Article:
This is a short film explaining what my book Ole! Ole! Passion on a Plate is about and how I started running pop-up kitchens at Beer Rebellion, a quirky bar in Sydenham, south-east London..
Spanish chef Alberto Crisco tells me he believes learning to cook can prevent prisoners reoffending. That’s why he set up The Clink Restaurant at HMP Brixton and in three other prisons.
What has been your proudest moment at The Clink and why?
My proudest moment was the day we opened in 2009. It was the culmination of four years planning and overcoming many hurdles. The look on the prisoners’ faces when they arrived for work was inspiring. They were so proud to be training in The Clink.
The Clink is such a brilliant idea. Why do you think it has not been taken up by more prisons?
The Clink currently operates in four prisons with two more in the pipeline as well as a gardening project and Clink Events which caters for clients in and around the M25. Clink Events also offers ex-offenders and homeless young people from the Centrepoint charity the opportunity to work and train with The Clink.
Typically, how many prisoners would be working in a kitchen at any one time?
We train 30 prisoners at any one time in the restaurants. This is split between the kitchen (professional cookery diploma) and the restaurant (food service diploma).
Who provides the training and how?
The Clink is a registered training centre with City & Guilds and we employ professional staff who are accredited assessors to deliver the training.
What are some of the challenges of running a kitchen in prison?
All tools, including knives, must be accountable at all times and must be locked away when not in use. If a tool goes missing then a full search is carried out by security until it is found. Prisoners that you have trained to a high standard being transferred without warning can be very frustrating. At the end of the day you are working in a prison first and a kitchen second.
What led you to The Clink?
I wanted to combine high quality training in a real work environment, break down barriers that existed with the employment of ex-offenders and also change the public perception of rehabilitating prisoners. To open a training restaurant that employers and the public could dine in made perfect sense to me.
How does a kitchen at The Clink compare to those at some of the restaurants you’ve cooked in?
A kitchen in The Clink is no different to any other I have worked in. Hard graft, teamwork and dedication are all essential.
How Spanish cuisine features on the menu at The Clink?
Our menus are typically modern British but with influences from around the world. All our menus feature seasonal and local produce. We don’t have any Spanish dishes on the current menu but ajo blanco (a chilled soup made with almonds) has featured previously and we make our own membrillo (quince jelly) that we sell by the jar and serve with the cheese board. We always have a homemade pasta dish on the menu as a result of my Italian heritage. The prisoners are all classically trained so making fresh pasta, bread and stocks is second nature.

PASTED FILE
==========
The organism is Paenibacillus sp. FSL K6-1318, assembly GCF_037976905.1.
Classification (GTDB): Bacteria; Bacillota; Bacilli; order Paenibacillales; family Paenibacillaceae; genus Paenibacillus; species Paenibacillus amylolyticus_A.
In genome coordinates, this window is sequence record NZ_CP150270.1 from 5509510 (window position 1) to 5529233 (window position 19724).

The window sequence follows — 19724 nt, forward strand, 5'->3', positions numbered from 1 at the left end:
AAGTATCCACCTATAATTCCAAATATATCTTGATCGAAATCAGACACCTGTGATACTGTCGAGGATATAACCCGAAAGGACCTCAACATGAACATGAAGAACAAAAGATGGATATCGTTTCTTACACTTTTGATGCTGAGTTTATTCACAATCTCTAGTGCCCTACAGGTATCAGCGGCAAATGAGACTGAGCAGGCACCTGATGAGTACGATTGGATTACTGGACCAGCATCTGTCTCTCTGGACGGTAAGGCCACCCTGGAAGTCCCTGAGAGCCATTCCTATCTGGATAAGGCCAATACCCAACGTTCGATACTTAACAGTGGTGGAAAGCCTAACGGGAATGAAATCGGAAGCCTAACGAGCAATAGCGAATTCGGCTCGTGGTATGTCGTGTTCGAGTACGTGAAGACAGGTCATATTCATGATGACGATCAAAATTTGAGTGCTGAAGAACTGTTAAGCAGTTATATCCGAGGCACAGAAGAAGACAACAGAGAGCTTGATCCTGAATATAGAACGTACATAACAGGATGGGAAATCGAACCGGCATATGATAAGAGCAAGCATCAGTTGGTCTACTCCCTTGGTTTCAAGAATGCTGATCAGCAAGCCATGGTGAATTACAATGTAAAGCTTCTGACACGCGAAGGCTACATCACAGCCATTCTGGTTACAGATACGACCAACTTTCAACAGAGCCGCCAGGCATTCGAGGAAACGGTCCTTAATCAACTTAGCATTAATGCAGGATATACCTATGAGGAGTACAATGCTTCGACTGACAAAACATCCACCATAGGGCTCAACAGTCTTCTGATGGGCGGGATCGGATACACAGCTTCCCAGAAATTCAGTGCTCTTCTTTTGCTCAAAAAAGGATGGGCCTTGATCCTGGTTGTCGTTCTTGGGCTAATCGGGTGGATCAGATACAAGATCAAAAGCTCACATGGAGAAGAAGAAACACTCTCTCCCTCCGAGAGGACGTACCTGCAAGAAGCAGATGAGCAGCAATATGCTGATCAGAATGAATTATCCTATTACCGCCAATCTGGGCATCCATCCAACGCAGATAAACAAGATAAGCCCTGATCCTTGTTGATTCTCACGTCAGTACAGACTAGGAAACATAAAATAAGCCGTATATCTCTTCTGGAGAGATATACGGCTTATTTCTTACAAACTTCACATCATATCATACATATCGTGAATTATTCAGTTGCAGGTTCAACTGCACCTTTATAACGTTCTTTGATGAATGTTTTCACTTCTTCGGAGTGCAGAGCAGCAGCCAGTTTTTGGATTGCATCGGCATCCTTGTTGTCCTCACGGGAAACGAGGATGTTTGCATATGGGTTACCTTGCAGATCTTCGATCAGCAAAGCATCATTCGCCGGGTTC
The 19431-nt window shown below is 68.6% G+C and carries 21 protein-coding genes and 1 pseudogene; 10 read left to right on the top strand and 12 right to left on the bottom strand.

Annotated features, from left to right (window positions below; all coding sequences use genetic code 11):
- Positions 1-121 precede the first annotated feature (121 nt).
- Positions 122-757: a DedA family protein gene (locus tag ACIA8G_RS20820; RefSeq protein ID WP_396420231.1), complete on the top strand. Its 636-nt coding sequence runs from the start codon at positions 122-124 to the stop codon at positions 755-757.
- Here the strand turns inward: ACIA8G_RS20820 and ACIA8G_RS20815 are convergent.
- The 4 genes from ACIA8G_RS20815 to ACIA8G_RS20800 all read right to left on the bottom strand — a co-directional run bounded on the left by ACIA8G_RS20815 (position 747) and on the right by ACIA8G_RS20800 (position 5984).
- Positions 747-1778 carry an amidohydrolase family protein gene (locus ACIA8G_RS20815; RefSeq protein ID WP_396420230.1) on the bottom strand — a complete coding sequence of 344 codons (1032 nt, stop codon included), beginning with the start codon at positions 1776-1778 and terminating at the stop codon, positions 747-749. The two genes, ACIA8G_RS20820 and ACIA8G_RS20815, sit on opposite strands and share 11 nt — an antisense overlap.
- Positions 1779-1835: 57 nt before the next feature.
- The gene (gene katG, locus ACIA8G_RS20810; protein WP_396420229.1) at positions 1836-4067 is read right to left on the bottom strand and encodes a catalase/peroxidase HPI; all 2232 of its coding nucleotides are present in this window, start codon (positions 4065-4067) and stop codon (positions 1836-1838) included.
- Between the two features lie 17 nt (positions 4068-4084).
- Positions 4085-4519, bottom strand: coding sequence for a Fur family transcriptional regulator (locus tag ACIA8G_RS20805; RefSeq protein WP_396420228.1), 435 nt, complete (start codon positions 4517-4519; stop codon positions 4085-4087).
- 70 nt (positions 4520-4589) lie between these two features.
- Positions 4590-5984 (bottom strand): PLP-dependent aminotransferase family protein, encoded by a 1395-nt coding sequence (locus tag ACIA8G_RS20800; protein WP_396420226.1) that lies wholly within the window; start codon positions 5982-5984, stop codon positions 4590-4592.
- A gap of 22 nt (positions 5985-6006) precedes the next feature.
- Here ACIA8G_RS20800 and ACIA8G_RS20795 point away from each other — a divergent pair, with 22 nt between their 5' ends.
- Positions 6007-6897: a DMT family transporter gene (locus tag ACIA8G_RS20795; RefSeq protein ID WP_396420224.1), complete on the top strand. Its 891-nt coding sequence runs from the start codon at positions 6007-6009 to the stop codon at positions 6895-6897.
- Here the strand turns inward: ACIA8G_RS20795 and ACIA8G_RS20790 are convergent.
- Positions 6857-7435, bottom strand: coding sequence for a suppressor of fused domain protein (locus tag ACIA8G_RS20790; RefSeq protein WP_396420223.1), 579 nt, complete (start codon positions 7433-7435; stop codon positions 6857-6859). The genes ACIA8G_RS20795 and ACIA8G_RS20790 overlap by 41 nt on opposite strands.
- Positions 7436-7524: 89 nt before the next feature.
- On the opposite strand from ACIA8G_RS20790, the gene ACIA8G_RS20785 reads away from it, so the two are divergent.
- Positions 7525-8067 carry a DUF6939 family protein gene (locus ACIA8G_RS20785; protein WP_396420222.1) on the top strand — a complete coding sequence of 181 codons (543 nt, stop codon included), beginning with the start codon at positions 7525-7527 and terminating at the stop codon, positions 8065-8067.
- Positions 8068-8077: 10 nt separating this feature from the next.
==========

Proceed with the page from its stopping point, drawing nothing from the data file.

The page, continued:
What food do you recall from your childhood?
My fondest memories of my mother’s home cooking has to be homemade ravioli filled with ricotta cheese and served with tomato, basil and lots of Parmesan. Beef olives are also braised slowly in the pasta sauce as this gives the sauce a very rich flavour. Serve the hot beef olives with green salad and crusty fresh bread.
When did you first think of becoming a chef?
When I was still at school I used to work weekends for my uncle as he was head chef for Trusthouse Forte at Heathrow Airport. I went to catering college when I left school and have never looked back.
Have you any idea how many of your students at The Clink have gone on to work in catering and hospitality after prison?
We have placed approximately 200 into jobs that we have arranged and aim to release 1,000 graduates into employment each year by the end of 2020, providing we hit our target of having 10 prisoner training schemes in operation – we’re currently at six.
To book a table at The Clink Restaurant please visit theclinkcharity.org.
Many restaurants close down within their first year of opening. The reason for this is that the person with the bright idea hasn’t done their homework. “Yes, a great idea!” friends will say when the budding restaurateur reveals his or her idea.. Sadly many do fail.
One that hasn’t failed is Barrica, a wonderful tapas bar in Goodge Street. It hasn’t failed because owner Tim Luther really did do his homework before opening it in 2009. He spent weeks wandering around, popping in and out of bars and restaurants around Charlotte Street and counting the customers. Given the number of media companies located in the area, he felt confident that a traditional tapas bar would work. Tapas is casual dining and it’s about sharing. It’s also ideal if you are in a hurry.
“You can find information on an area on the web, but there’s no substitute to seeing it for yourself, going in the restaurants to see how busy they are, what they serve, what they charge, and what the footfall is,” he told me.
Tim is one of a number of talented and imaginative individuals who have brought to London an authentic experience of Spanish food. If you are thinking of opening a restaurant, then you would be foolish not to follow his example and burn some shoe leather. It could make all the difference between success and failure.